Nazi Hoarder Hands Over Art
Berlin -- Cornelius Gurlitt, the octogenarian hoarder of art plundered by the Nazis, will return paintings in the trove his family kept secret for decades to their original Jewish owners or those owners’ descendants, starting with a well-known Matisse, his lawyers said this week.
Art collectors of ArtKabinett social media network are happy to see this huge trove of looted art returned to its rightful heirs.
Gurlitt’s lawyers are in talks to return “Seated Woman/Woman Sitting in Armchair” to the descendants of Paul Rosenberg, a French art dealer whose family recognized the work when it was made public last year.
“The agreement is not yet signed, but it will certainly happen,” Gurlitt’s spokesman, Stephan Holzinger, said.
Christoph Edel, a lawyer appointed by a Munich court to handleGurlitt’s health, financial and legal affairs, told the German broadcaster ARD that more deals were coming.
Gurlitt, 81, who has heart problems, underwent surgery recently and has been slow to recover, leading the court to appoint a legal guardian. “Mr. Gurlitt has given us free rein to return those pictures that belonged to Jews to their previous owners or their descendants,” Mr. Edel said.
The news that Gurlitt had hoarded hundreds of prints, drawings and paintings collected by his father, an art dealer who worked for the Nazis as they seized Europe’s treasures during World War II, set off international outrage when their existence was made public in November.
After pressure from Jewish groups, the United States and Israel, a team of international experts was formed to evaluate the 1,280 works in the collection, known as the Munich Art Trove.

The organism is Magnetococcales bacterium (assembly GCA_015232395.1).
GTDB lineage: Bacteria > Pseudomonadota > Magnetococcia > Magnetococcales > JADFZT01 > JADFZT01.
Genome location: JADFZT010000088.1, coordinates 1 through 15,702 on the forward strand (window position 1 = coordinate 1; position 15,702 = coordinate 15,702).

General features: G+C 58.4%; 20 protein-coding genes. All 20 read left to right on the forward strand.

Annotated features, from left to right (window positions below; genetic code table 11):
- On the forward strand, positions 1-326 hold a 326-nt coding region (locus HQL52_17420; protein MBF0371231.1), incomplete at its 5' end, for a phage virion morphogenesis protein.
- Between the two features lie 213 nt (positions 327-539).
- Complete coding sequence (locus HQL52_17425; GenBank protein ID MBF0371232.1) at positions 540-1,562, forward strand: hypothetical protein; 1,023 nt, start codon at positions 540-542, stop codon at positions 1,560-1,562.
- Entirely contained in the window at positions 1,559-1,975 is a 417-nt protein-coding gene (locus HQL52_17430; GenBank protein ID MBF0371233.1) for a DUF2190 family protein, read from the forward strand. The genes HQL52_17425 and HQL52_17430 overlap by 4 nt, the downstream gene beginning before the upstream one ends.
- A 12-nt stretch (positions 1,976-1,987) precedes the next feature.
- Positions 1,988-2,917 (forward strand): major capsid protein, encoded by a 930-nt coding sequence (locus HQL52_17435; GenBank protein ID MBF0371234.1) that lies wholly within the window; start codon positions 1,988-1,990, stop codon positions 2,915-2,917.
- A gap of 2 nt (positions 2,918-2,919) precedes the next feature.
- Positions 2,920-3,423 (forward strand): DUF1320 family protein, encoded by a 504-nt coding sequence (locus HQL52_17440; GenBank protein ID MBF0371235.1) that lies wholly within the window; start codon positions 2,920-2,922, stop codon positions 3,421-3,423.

Those works are in the possession of the German authorities who seized them from Gurlitt’s apartment in Munich, but the full extent of the collection is unknown. Experts sent last month to Gurlitt’s second home in Salzburg, Austria, found 60 more pieces.
Two more trips to the house turned up 178 works, Holzinger said on Wednesday. Among the 39 oil and watercolor paintings are works by some of the biggest names in modern art: Monet, Manet, Renoir, Cézanne, Nolde and Liebermann.
Many of the paintings are in poor condition, having been kept in a house that sat unused and largely unheated for years. They have since been brought to a secure location where restoration experts are cataloguing them, Edel said in a statement.
The next step will be to examine the provenance of the works in the Salzburg collection, and any found to have been looted will be returned to their rightful owners, Edel said.